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Honda Civic 2013 review: snapshot

Honda Civic diesel is available with a manual transmission only.

Honda launched its first diesel this week, the aptly named Civic Hatch DTi-S. Like other manufacturers before it the Civic diesel is available with a manual transmission only, at least for the time being there is no auto, we're told.

That's going to weigh heavily against the car's longterm chances of success, but you've got to start somewhere. Of note, Honda is one of the few makes to offer both diesel and hybrid versions of the same model (in the same market). Other players, notably Toyota, have placed all of their economy eggs in the one hybrid basket.


The Civic Hatch DTi-S is priced from $26,990 plus on road costs. It's better equipped than the VTi-S petrol model, with features such as Magic seats, fog lights, daytime LEDs, 17-inch alloys, cruise control/speed limiter, auto lights and wipers, dual zone climate air, tyre pressure monitoring, auto start/stop, Hill Start Assist, ECON Mode and a Multi-Information Display.

Bluetooth with phone and audio streaming is also standard, but satnav is not included and not available as an option.


The Civic scores a maximum five-star safety rating from the ANCAP organisation, with six airbags and a full complement of safety systems including vehicle stability assist, hill holder, rear park sensors and a reversing camera.


The 1.6-litre i-DTEC turbo diesel engine is the first diesel in Honda Australia's range and delivers 88kW of power and 300Nm of torque.
It's not as powerful as some rivals with engines the same size, but mated to a 6-speed manual produces more torque which is more important anyway.

Fuel consumption is rated at a very low 4.0 litres/100km and it produces CO2 emissions of 105g/km. The diesel is also equipped with auto start/stop that shuts off the engine when the car is stationary plus an Eco mode button that is designed to reduce fuel consumption.

The new 1.6 litre engine is light, with individual components redesigned to minimise weight and size. A newly designed lightweight and compact six-speed manual transmission delivers class-leading transmission efficiency, a smooth and accurate feel when changing gears and a new reverse system which delivers improved operation load and quietness.


It's chief competitor will funnily enough be its petrol self, because the petrol hatch is cheaper and offers the option of an auto. But if you're after a long distance commuter, this could be the one. It's cheaper than its hybrid siblings and manages to outgun all of them in terms of fuel consumption even the smaller Jazz hybrid.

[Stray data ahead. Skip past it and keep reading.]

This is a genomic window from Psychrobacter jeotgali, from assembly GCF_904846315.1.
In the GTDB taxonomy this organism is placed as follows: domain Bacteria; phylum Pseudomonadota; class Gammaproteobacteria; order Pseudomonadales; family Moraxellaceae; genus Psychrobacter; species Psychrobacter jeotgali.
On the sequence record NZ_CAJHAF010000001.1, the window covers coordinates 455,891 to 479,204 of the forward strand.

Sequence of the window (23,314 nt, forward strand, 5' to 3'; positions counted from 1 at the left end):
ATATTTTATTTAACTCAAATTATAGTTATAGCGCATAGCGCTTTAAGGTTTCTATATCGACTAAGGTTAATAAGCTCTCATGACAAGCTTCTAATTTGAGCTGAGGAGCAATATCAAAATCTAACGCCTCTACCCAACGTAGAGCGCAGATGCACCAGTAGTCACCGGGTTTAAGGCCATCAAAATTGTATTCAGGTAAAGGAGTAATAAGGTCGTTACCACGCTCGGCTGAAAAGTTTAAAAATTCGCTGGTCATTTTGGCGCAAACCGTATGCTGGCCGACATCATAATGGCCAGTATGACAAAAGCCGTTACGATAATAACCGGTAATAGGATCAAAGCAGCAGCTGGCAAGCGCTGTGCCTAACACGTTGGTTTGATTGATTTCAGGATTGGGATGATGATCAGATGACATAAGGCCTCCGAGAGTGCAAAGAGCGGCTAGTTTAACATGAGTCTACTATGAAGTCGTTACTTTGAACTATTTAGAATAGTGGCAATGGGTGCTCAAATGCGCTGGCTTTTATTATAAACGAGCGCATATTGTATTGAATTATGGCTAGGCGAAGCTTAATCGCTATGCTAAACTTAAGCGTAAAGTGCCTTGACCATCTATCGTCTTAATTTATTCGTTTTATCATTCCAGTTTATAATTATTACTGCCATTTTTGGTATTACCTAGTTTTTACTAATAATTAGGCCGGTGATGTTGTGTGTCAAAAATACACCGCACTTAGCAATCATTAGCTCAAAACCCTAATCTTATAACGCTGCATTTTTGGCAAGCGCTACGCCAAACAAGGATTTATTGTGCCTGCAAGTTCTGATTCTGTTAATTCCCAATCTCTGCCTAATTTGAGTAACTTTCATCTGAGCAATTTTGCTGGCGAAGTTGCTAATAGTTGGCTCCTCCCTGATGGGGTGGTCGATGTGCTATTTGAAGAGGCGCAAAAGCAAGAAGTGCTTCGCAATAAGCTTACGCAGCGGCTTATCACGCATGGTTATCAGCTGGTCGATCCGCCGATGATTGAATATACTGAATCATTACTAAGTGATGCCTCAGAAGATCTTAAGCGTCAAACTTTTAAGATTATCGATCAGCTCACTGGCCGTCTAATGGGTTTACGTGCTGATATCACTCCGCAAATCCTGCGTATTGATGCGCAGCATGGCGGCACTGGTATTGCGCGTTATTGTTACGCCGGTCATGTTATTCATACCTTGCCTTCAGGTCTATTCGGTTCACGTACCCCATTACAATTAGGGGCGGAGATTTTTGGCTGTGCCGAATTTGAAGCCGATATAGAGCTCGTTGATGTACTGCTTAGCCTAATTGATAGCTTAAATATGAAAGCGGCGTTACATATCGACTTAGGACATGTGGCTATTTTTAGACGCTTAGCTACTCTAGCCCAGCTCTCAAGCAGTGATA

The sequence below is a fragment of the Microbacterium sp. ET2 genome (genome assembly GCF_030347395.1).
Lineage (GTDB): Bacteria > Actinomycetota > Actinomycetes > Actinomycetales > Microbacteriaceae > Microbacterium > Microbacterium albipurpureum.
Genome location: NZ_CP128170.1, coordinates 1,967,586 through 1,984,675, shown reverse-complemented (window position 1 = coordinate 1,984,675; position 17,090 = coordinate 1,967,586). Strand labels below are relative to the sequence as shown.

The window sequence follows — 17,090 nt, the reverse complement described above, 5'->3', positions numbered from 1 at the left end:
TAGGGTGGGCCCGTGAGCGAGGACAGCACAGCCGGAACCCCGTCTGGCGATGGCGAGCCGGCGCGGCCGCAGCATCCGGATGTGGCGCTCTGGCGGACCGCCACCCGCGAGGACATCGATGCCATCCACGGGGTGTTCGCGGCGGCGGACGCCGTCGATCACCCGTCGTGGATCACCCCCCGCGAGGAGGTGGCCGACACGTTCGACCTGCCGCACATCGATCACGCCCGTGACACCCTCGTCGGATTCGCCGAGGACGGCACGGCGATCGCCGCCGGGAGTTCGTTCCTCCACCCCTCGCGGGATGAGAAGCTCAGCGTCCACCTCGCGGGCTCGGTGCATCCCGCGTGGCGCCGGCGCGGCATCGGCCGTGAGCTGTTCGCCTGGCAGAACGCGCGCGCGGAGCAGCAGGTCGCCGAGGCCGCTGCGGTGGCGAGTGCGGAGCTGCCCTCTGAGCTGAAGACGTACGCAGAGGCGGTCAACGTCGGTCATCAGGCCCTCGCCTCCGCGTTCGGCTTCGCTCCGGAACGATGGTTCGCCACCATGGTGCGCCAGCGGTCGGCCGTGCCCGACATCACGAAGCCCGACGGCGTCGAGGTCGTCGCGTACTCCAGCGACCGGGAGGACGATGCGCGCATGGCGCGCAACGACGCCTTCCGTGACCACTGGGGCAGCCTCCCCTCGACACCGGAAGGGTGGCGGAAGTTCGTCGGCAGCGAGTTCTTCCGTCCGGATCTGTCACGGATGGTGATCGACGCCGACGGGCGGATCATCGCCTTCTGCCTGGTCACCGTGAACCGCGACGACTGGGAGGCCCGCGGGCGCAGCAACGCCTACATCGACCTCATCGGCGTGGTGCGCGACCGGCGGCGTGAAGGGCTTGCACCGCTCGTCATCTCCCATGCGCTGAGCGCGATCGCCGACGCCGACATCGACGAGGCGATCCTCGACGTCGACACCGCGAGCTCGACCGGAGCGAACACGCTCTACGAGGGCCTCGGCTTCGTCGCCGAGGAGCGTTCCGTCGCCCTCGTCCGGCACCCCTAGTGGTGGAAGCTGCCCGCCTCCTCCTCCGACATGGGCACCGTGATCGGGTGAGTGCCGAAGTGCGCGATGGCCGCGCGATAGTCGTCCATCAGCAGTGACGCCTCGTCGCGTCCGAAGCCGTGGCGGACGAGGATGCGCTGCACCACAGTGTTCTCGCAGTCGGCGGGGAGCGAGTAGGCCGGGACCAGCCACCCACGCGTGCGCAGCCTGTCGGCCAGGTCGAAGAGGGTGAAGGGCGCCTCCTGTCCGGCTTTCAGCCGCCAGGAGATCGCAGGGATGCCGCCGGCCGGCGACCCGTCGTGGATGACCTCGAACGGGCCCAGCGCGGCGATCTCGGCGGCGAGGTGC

Confining the field to Korean/Japanese rivals, you could also take a look at the Mazda3, Hyundai i30 and maybe the Kia Soul not to mention Ford Focus or Holden Cruze (plus a swag of Euros). The Mazda is manual only too, but the very good i30 offers an auto and takes some beating.


Likeable. Gets moving quickly after an initial hesitation and the shift, though manual, is extremely light and easy to use. A shift indicator prompts the driver to change gear at the appropriate moment to maximise economy.

If you're not stuck in traffic frequently, then changing gears shouldn't be a drama  but give it some thought otherwise. To take advantage of the the auto off function, you need to take the car out of gear. If you're lazy like me and keep the clutch pushed in, then it's not going to shut down. Also, lifting off prematurely in anticipation of the lights changing disengages the system.

The striking design of the European designed hatch sets it apart from others. It's quiet and comfortable, with cloth seats and big, easy to use controls. But the diesel is certainly noisier than a petrol engine even though it features active noise cancellation technology in the cabin just like a seat of headphones.

The car has a sporty feel with direct steering and suspension that has been tuned to accommodate the engine. And, with a 50-litre tank, it has a theoretical range of 1250km.


Honda is one of the few makes to offer both diesel and hybrid versions in the same range. Nothing dull about the way it drives, but as good as it might be, without an auto in the mix  the car is likely to receive limited attention.

Pricing guides

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Range and Specs

DTi-S 1.6L, Diesel, 6 SP MAN $8,800 – 13,200 2013 Honda Civic 2013 DTi-S Pricing and Specs
VTi-L 1.8L, PULP, 5 SP AUTO $7,900 – 12,210 2013 Honda Civic 2013 VTi-L Pricing and Specs
VTi-LN 1.8L, PULP, 5 SP AUTO $9,000 – 13,530 2013 Honda Civic 2013 VTi-LN Pricing and Specs
VTi-S 1.8L, PULP, 6 SP MAN $7,300 – 11,330 2013 Honda Civic 2013 VTi-S Pricing and Specs